That’s generally how things work. Each generation simply follows in the footsteps of the preceding generation, carrying on its trends, its ideas, and its practices. We look to the past as a guide and an anchor, using it to assure ourselves that we are on the right path, even as one thing after the other goes wrong. Even though that path has led to not one but two World Wars, the slaughter of Native Americans, the Holocaust, neverending wars, the destruction of the planet, widespread hatred, and so many other things, we remain on that path, never questioning whether we should get off it.
The most common thing is that a generation merely continues along whatever path the preceding generation placed it on, and that looks to be exactly what our generation is going to do—not just for tradition’s sake, but because we appear to actively fear change. We are terrified of everything and everyone, and the only thing that gives us solace is the knowledge that the state is there, protecting us from the bogeymen.
I am an anarchist, and of the mind that we do need to tear down everything. Every single existent human institution, and rebuild from scratch. We will not, however. We will continue traipsing merrily this path of destruction and self-destruction once our parents die and can no longer carry us down it.
The state isn’t merely one cog in the wheel of programming that we’re hit with our entire lives. It’s not some distant thing that can be safely and easily ignored as a factor in human behavior; it is the biggest source of programming that we have in the world today. And if the state isn’t directly controlling our minds through the education system, lies, manipulation, and coercion, then it’s relying on popular entertainment to do it–like with the film The Purge, where very few people questioned the premise. “Of course, there would be a lot of murder if murder wasn’t illegal for one day!” people thought, taking the premise and running with it.
But the premise is wrong, because it isn’t legality that stays people’s hands; it’s morality. We don’t kill each other for the reason that we think it’s morally wrong, not because we don’t want to be punished. Yet that idea is there. No one ever had to explicitly state it. The government didn’t have to write into a textbook that there would be widespread murder and rape if the government didn’t make them illegal, but that idea is in people’s heads, isn’t it? In fact, though, a lot of history and civics textbooks in high school do make the allegation that the government is what keeps these things from existing. In actuality, though, the government is a murderous, thieving rape gang. It is nothing else, and it is nothing more than that. It has simply used its power and the comfort of centuries of tradition to program us to accept it as inevitable and, in more modern times, actually a positive thing.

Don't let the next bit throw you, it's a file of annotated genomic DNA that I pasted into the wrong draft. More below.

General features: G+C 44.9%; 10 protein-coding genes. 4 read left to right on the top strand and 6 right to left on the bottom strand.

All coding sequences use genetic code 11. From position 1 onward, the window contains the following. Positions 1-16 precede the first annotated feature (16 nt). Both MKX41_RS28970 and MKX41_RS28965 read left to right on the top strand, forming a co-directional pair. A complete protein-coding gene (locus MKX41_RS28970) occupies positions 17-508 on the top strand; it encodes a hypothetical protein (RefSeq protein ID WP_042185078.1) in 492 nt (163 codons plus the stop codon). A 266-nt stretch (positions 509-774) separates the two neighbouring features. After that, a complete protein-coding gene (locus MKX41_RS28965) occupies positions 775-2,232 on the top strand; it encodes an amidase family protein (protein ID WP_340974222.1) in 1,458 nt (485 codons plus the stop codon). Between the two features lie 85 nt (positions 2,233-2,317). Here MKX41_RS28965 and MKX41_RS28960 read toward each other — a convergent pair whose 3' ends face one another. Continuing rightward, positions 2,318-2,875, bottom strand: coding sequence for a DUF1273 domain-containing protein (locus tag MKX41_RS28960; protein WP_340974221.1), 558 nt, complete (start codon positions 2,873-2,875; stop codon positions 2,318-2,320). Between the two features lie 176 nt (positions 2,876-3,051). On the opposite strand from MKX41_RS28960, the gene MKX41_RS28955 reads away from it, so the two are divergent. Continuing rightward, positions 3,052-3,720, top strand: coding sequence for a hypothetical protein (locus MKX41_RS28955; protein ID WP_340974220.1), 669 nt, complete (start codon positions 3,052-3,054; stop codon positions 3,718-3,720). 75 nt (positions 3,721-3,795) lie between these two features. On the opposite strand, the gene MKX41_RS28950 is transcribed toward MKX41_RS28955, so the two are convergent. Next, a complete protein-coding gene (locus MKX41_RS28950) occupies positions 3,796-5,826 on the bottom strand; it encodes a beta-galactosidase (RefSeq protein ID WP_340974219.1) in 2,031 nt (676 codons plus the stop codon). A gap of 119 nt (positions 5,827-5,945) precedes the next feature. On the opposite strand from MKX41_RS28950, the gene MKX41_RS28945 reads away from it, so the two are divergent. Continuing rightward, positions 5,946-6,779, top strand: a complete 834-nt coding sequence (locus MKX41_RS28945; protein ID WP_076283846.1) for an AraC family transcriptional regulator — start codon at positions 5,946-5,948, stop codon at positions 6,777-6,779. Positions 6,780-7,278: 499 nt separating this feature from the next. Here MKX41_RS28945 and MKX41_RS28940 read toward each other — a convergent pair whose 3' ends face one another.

So, too, are we swimming in a sea of advertisements. I have no idea how an ordinary person manages to use the Internet–I’ve rarely seen anything in such a state of disrepair. My Verizon Galaxy S7 isn’t as flexible as my Sprint S5, so I’ve not been able to tailor the experience as much as I’d like, and the result is that I’m pretty much running stock Chrome as one of my primary web browsers. The experience is horrendous! Even a common news page has five or six ads, sometimes breaking up the text, and sometimes covering up the text. Hell, rare is the website that lets me visit it without prompting me for my email address to sign up for its newsletter. And if it doesn’t fill the screen with an ad that is going to count down for 5 seconds before I can close out of it, then it’s certainly going to shove them into my face while I’m trying to read. This isn’t just a problem on the Internet, though.
The television show M*A*S*H, which incidentally is one of my favorite shows, has episodes that are 25 to 27 minutes long. To accommodate this, channels that run the series today chop out entire scenes to make it fit in the 23 minutes of programming expected of modern shows. Even though you’ve paid money to enter and watch a movie, you will still be served ads. They’ll come over whatever music app you’re using, they’ll come over the radio, and you’ll drive by them on your way to work. They’re everywhere, constantly programming us. Billions and billions of dollars go into researching how best to make you think what they want you to think. It’s not an accident that Starbucks has the reputation it has, or that Apple has the reputation it has. They know how to program us.